During the immunological investigations of the HCL cells it had been observed that incubation of the cells with anti-Ig, even at a temperature of 4 °C and in the presence of the 0·1 M sodium azide, resulted in the formation of caps. We, therefore, investigated whether (a) this abnormal property was confined to S-Ig capping, (b) polyvalency of the ligand was needed, and (c) freshly isolated HCL cells and the control cells would show the same property. For this purpose, 0·1 ml of each cell suspension was preincubated for 30 min at 4 °C in the presence of 0·1 M sodium azide, followed by the addition of 0·1 ml of a solution of different ligands, as shown in Table 2, and incubation for 45 min at 4 °C. Under these conditions approx. 50% of the Hairy cells were capable of capping only with a divalent antibody specifically directed against their S-Ig.

Antisera not directed against the light or heavy chain on the membrane, rabbit Fab-anti-γ, Con A and anti lymphocyte globulin (ALG) produced no caps. The PLL cells and normal mononuclear cells did not cap at all (Table 2). Examination of HCL cells before and after freezing and thawing led to identical results. Prefixation of the cells with paraformaldehyde prevented cap formation. It was concluded that capping of S-Ig on HCL cells is a phenomenon that occurs without production of energy and needs a divalent antibody, directed against the S-Ig.

Form and location of the caps on HCL cells at 4 and 37 °C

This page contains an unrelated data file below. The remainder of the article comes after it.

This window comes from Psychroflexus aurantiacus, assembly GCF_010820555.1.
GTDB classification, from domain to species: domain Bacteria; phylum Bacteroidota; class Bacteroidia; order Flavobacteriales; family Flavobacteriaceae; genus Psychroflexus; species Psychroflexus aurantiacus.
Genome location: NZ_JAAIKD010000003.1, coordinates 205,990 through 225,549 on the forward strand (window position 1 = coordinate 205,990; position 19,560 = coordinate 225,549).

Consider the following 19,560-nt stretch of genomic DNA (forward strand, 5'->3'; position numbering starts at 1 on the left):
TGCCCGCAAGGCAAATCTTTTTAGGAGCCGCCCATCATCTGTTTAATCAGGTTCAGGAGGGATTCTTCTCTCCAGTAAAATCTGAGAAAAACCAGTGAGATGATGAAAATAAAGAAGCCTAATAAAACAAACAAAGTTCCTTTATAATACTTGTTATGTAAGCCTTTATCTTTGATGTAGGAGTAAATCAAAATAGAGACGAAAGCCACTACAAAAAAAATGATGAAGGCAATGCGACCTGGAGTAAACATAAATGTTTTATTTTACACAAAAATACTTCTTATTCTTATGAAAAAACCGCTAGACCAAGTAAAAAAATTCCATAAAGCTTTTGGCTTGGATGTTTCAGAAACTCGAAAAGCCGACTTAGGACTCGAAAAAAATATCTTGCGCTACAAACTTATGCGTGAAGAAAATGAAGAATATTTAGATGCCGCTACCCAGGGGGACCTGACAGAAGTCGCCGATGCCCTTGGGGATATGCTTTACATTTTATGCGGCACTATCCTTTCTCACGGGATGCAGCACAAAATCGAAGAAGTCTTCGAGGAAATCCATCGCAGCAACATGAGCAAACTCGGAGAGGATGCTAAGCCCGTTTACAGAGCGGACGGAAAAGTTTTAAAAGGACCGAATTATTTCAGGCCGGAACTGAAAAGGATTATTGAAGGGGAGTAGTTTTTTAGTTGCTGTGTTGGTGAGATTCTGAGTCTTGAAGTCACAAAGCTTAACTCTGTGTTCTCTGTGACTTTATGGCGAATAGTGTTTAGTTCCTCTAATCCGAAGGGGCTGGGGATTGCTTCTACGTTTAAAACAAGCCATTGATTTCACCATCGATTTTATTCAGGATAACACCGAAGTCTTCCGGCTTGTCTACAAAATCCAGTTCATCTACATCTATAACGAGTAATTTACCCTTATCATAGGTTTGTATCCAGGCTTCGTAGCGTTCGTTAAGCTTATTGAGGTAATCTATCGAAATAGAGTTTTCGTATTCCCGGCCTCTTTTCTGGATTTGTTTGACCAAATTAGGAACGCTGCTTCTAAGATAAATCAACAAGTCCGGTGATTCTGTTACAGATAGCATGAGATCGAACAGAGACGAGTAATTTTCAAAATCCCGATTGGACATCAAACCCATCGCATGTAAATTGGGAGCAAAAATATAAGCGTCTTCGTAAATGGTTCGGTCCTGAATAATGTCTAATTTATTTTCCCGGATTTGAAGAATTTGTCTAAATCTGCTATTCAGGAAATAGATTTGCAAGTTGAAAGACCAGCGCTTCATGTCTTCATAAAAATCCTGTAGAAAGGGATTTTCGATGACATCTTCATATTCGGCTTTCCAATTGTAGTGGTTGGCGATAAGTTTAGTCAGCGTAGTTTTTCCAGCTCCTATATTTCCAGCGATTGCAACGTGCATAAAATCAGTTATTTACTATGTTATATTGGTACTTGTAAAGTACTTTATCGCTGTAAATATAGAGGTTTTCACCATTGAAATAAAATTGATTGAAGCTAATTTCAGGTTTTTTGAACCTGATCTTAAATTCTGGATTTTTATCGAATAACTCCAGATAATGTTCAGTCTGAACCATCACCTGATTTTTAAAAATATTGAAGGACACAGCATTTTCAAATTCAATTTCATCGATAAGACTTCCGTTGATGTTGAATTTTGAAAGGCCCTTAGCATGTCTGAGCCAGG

Unanue, Ault & Kamovsky (1974) showed that caps on stationary lymphoid cells occupy a larger area of the cell surface overlying the Golgi region than on mobile cells. Likewise, immobilization of polymorphonuclear leukocytes induced the formation of caps on the central region of the cells (Ryan, Borysenko & Karnovsky, 1974). Therefore, it was investigated whether S-Ig caps, formed at 4 °C on HCL cells, had similar properties. Comparison of the pattern of fluorescence obtained with anti-Ig and Con A on HCL cells at 4 and at 37 °C and on PLL cells at 37 °C showed (Fig. 1 A–H) that the forms of the caps were similar. However, electron microscopy of the cells, capped at 4 and 37 °C with ferritin-labelled anti-Ig, showed (Fig. 2 A – D) that at 4 °C the caps occupied a larger surface area than at 37 °C and that uropod formation occurred at 37 but not at 4 °C. These observations support the above-mentioned findings of Unanue et al. (1974).